We’ve gotta wake up,” James Carville wrote in a May 31 fundraising e-mail. “Everywhere I go, people are telling me that ‘Obama has it in the bag.’ Newsflash: nothing is in the bag.” He’s right: Democrats have been overconfident about President Obama’s chances this fall. Only slowly, if at all, is it dawning on them that Mitt Romney poses a serious challenge.
For months now, the polls have suggested that Obama, while not a sure loser, is in trouble. In the Real Clear Politics average of polls, the president has not cracked a 50 percent approval rating so far in 2012. In both its average and Pollster.com’s, the candidates have since the first week of May been consistently less than three points apart.
There are several reasons Romney is giving Obama a tough race.
The primary campaign distorted perceptions of the general-election campaign. It seemed to take forever for Romney to win the Republican nomination, and his poll numbers sank during the long slog. (Except for his “negatives”: the percentage of people who told pollsters they had an unfavorable impression of him. That number rose.) Plenty of coverage suggested that Romney was going to have trouble unifying the party. Republicans grew pessimistic.
But it should have been obvious that these perceptions were dependent on circumstances that were already changing. The primary highlighted Romney’s deficiencies from the point of view of conservatives. In the general election, Republicans were never going to be choosing between Romney and Santorum or Gingrich. They were going to face a choice between Romney and a candidate who favors higher taxes, took health care farther down the road to government control, and will continue to appoint liberal judges as long as he can. On each of these issues Republicans strongly prefer Romney’s position. That is why they quickly consolidated behind him once he wrapped up the nomination.
While Romney has his weaknesses as a candidate, the arduousness of the primary campaign made them look more fatal than they are. The timing of the elections worked against him. Jay Cost, a writer for The Weekly Standard, points out that winning the Florida primary in 2008 gave John McCain the momentum to do well on Super Tuesday. This time around, Romney won Florida, his poll numbers improved, and then . . . and then the next actual primary was held four weeks later, and Super Tuesday a week after that. Momentum dissipated.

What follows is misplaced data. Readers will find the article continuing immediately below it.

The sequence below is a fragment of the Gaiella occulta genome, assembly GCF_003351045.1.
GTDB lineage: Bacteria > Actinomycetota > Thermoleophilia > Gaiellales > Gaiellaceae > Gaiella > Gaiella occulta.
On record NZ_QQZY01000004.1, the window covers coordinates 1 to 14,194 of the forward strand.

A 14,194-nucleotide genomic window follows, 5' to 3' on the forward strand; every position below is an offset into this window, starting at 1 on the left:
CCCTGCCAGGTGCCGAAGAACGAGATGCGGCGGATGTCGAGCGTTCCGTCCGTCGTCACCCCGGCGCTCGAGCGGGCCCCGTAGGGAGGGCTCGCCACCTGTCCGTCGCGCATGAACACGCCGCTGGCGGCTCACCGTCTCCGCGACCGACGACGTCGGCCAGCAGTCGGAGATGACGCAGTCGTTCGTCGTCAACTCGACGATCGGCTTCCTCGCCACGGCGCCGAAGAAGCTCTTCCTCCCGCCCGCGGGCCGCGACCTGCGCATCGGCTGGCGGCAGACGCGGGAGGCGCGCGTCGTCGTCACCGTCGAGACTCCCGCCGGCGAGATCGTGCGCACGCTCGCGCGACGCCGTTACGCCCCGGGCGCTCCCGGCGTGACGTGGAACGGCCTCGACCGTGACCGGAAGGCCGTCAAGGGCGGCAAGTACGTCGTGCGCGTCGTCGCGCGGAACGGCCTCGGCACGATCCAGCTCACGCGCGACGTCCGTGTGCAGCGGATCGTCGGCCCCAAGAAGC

Some of Romney’s vulnerabilities in the primary won’t matter much in the general election. His primary opponents had an incentive to use his record of flip-flops to portray him as unconservative and untrustworthy, but Obama can’t simultaneously portray him as a right-wing extremist and a flip-flopper. All signs point to his deploying the right-wing-extremist attack, since it’s scarier.
The country is closely divided. After the 2006 and 2008 elections, some analysts decided that the country now had a natural Democratic majority. In retrospect — and again, this should have been obvious at the time — those seem like abnormally Democratic years (as 2010 seems like an abnormally Republican one).
Even if 2008 had been a happy year for our nation, Republicans would have had to contend with the public’s instinct that it was time for a change after eight years of their party in the White House. But there was also an economic crisis, which hit just weeks before the election. The Republican presidential nominee nonetheless won 46 percent of the vote. Republicans were always likely to do significantly better in 2012, simply because the odds of their facing similarly awful circumstances again were so low.
You can’t make history twice. There’s another reason the Republicans’ 2008 performance was likely to represent a floor for the next election. Strong turnout among voters who were young, black, or both swelled Obama’s totals. Both black voters and young white voters are likely to vote for Obama again, but probably not in the same numbers, because the excitement of voting in the first black president has faded.